Despite this, the concept of a Himalayan Consensus is compelling. The Himalayas are an abode of light, of sacred meaning, a mandala of integrated spaces and composite cultures from the Hindu Kush in the west where the Pamirs can be touched, to the trailing ranges of the borderlands of North-East India and Myanmar. This great fringe that marks the frontiers between South Asia and Central Asia, including Tibet, holds the secrets of our future — in terms of climate, water, sustainability, preservation of tangible and intangible cultural heritage, transport and communications, disaster management and prevention and human security. Can we elude sovereignties and cartographic lines to protect and advance the interests of the people-in-between, the millions who inhabit the geography of the Hindu Kush Himalaya? 
How do countries like India and China forge a new idea of peaceful coexistence for this inner Asian heartland that accesses peace, tranquility and happiness — the essential meaning of the Sanskrit term ‘Shambhala’? The definition of an uninterrupted Asia should aspire to uniting Shambhala and Mahasagara — the Himalayan and ocean space that make our weather, have defined the movement of our peoples across history, have created empires of the mind, and of commerce, meeting at the crossroads of cultural values and material progress. 
In 1983, Sunderlal Bahuguna, summarising his 5,000-km 300-day walk through the Himalaya wrote the following in his report to the Unicef: “The Himalayan crisis is not an isolated event. It has roots in the materialistic civilisation, in the spiral of demands, ever-increasing but never satisfied. Even the renewable resources become non-renewable due to over exploitation. The air and water pollution, acid rains and barren stretches, familiar today in many countries, are the gifts of this civilisation.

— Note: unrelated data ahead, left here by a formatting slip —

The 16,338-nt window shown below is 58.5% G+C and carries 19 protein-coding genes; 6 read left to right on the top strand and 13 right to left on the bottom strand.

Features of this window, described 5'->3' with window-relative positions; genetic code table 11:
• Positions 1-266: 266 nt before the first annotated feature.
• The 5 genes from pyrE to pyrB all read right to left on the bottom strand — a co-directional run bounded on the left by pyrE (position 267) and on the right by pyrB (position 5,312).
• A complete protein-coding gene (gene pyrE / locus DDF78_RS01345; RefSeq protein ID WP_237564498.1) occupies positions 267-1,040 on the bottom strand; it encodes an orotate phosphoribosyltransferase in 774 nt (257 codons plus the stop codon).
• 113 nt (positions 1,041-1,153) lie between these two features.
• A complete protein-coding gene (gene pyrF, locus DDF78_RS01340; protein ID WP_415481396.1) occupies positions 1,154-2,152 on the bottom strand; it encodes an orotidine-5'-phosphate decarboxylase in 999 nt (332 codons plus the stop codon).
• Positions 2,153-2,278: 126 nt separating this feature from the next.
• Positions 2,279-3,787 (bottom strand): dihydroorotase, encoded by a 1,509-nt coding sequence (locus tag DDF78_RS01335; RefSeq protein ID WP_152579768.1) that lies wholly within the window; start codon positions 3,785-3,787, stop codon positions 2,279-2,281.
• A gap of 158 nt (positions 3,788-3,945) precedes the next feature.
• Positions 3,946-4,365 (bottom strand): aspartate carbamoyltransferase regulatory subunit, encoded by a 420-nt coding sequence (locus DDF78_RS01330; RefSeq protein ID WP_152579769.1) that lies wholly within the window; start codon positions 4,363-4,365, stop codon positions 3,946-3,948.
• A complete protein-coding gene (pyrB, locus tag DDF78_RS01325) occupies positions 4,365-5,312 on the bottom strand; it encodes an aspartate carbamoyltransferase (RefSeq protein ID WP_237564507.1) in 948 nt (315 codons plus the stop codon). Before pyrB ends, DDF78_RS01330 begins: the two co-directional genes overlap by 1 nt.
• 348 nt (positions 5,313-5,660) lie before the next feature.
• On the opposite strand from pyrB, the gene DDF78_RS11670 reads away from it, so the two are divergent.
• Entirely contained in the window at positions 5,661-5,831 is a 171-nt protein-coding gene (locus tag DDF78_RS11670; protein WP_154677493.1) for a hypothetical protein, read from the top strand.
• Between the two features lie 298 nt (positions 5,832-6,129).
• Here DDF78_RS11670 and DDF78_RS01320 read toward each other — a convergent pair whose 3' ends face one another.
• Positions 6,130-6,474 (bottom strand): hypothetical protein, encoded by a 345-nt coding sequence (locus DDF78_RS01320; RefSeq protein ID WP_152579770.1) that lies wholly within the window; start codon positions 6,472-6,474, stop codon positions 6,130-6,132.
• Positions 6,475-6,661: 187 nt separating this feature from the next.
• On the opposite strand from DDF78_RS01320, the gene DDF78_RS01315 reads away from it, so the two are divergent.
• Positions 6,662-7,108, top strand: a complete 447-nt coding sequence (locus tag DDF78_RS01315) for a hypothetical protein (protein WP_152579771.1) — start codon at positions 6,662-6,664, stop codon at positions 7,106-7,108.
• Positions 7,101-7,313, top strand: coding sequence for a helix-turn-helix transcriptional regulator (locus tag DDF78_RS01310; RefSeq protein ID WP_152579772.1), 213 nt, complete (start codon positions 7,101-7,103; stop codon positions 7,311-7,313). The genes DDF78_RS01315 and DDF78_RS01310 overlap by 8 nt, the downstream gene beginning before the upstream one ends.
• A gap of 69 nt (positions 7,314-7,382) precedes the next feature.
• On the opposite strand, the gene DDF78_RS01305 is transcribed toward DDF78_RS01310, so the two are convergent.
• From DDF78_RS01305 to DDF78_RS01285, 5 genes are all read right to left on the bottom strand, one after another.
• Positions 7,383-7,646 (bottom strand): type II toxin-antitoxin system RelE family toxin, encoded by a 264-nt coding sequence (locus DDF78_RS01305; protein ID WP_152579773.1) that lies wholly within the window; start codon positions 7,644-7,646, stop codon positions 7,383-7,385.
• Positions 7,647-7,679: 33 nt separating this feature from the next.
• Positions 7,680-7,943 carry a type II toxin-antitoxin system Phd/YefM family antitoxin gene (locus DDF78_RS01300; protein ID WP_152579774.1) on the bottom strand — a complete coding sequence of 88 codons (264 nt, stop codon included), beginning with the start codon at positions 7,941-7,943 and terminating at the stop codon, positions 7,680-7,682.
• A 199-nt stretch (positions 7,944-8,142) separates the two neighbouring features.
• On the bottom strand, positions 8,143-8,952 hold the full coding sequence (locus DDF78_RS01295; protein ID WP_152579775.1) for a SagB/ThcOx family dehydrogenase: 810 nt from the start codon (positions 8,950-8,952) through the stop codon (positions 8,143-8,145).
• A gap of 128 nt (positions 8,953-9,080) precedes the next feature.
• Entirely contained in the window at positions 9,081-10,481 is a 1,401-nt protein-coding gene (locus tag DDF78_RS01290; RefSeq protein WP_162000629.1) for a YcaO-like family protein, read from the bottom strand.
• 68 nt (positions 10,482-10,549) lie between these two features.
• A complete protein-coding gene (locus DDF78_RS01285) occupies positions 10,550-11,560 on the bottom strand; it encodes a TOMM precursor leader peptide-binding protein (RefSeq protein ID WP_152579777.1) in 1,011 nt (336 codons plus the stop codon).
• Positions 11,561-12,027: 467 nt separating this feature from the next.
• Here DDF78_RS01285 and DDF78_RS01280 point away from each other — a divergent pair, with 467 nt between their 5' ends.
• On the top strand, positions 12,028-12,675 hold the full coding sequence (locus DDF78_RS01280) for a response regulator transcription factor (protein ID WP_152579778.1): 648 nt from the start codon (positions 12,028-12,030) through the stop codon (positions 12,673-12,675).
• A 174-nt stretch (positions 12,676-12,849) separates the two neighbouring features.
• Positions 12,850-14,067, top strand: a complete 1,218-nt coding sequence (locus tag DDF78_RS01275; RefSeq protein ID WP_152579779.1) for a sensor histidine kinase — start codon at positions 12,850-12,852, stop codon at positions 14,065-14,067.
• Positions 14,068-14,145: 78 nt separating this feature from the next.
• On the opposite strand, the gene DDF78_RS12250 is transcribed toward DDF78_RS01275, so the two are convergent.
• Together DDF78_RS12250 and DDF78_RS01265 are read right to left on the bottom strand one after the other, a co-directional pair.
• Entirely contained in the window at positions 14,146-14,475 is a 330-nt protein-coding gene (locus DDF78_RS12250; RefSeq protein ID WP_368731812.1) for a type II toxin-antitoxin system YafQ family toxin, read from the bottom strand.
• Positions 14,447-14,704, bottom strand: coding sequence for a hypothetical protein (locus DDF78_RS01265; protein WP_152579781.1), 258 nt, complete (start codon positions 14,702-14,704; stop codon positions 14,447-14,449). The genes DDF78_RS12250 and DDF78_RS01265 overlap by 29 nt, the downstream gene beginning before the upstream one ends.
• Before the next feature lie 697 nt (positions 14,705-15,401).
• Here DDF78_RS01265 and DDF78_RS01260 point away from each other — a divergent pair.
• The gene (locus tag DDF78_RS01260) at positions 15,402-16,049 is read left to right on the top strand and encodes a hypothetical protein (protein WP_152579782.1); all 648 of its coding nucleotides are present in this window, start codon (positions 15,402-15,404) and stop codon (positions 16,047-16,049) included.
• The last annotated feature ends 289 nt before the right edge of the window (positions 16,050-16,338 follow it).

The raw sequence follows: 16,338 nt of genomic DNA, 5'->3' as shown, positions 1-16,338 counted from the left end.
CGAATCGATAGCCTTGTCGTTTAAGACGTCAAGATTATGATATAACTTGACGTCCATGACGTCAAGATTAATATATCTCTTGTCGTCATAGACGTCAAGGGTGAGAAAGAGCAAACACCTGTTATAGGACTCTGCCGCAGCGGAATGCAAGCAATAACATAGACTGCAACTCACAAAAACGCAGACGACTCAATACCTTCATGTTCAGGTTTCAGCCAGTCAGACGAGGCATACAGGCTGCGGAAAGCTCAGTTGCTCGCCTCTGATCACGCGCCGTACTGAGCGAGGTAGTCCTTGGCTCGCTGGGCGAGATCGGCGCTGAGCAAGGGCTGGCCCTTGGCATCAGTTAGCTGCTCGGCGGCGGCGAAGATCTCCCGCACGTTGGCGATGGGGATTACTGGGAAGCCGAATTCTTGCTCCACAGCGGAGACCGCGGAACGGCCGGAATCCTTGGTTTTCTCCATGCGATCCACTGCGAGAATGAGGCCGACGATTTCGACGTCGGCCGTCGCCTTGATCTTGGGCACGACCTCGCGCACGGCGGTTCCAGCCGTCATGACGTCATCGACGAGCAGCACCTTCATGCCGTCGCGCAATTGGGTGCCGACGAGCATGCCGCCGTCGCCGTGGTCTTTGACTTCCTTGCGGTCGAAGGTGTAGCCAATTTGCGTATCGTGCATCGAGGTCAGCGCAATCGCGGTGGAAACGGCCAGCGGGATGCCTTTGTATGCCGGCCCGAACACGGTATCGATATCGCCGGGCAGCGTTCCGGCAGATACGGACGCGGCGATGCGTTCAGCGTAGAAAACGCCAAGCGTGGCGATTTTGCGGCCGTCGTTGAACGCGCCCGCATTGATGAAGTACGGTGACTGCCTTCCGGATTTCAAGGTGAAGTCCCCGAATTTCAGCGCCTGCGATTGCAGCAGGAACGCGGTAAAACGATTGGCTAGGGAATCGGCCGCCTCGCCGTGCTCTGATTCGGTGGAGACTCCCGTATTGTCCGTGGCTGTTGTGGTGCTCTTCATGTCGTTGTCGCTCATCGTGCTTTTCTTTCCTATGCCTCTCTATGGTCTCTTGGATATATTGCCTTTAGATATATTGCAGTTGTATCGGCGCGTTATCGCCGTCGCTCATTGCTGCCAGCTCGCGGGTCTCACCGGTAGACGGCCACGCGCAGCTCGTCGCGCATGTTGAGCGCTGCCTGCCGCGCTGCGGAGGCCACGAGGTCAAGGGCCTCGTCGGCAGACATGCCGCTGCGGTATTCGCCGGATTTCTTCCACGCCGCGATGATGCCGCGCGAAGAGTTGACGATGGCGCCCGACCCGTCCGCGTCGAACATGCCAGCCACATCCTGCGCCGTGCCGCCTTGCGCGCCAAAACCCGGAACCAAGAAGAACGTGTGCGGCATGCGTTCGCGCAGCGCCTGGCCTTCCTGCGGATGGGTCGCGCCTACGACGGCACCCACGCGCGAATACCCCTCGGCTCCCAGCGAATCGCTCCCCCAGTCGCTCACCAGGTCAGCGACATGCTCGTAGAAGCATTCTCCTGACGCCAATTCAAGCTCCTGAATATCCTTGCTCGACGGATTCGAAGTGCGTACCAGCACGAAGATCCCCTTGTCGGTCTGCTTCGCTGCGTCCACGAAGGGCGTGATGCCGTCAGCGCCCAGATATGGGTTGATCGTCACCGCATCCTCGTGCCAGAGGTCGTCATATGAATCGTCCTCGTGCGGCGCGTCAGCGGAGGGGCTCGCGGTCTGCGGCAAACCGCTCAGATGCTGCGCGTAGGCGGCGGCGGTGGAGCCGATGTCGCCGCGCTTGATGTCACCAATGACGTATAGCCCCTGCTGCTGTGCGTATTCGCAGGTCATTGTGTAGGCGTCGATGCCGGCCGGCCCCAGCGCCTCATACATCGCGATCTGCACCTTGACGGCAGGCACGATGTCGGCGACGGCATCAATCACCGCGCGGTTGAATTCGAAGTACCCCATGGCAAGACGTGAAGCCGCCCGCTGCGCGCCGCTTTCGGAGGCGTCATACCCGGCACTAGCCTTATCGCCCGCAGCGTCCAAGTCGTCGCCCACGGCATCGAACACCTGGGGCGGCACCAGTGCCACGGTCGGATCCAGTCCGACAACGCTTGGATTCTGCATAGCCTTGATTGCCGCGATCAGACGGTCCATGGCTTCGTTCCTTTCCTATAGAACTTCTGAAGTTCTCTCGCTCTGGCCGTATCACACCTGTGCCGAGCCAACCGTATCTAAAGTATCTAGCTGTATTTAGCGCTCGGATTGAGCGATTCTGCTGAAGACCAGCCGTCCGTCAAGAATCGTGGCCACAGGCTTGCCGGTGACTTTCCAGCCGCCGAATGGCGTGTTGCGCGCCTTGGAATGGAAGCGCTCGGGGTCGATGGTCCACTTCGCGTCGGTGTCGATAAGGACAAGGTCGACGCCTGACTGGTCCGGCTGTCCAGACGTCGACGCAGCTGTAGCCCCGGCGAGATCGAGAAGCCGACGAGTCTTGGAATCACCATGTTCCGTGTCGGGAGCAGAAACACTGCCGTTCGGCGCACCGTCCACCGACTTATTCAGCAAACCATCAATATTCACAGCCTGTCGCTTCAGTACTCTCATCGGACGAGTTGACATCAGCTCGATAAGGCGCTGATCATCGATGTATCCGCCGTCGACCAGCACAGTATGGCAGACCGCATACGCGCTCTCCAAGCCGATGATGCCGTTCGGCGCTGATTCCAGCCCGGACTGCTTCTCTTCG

“... the viable answer to the ecological imbalance is to adopt a new development strategy in which man and nature coexist in harmony. This in turn is possible only if small communities are allowed to meet their own basic needs. The perils of centralised production systems were anticipated at the beginning of this century. As we move towards its end, the challenge is to implement a programme of survival…to summon the blessings of science in the service of the people.”
Much remains to be done to fulfil this people-centred goal of sustainable development. Regional connectivity must advance local livelihoods. We aim for interconnected electricity grids and ambitious power generation projects that harness mountain rivers, but where are the peoples of the Himalaya, of the Hindu Kush? They inhabit divided homelands. Ambitiously conceived economic corridors to the sea, aim to bridge mountains and river valleys across ancient habitats, defying nature and traditional custom. Little attention is paid to the aspirations of local communities. 
Recently, the ICIMOD, which is headquartered in Kathmandu, brought out the Himalayan Climate and Water Atlas tracing the impact of climate change on water resources in five of Asia’s major river basins: Indus, Brahmaputra, Ganga, Salween and Mekong. It showed that the region’s climate, which has been changing rapidly, will continue to do so in the future, with severe consequences for populations locally and downstream.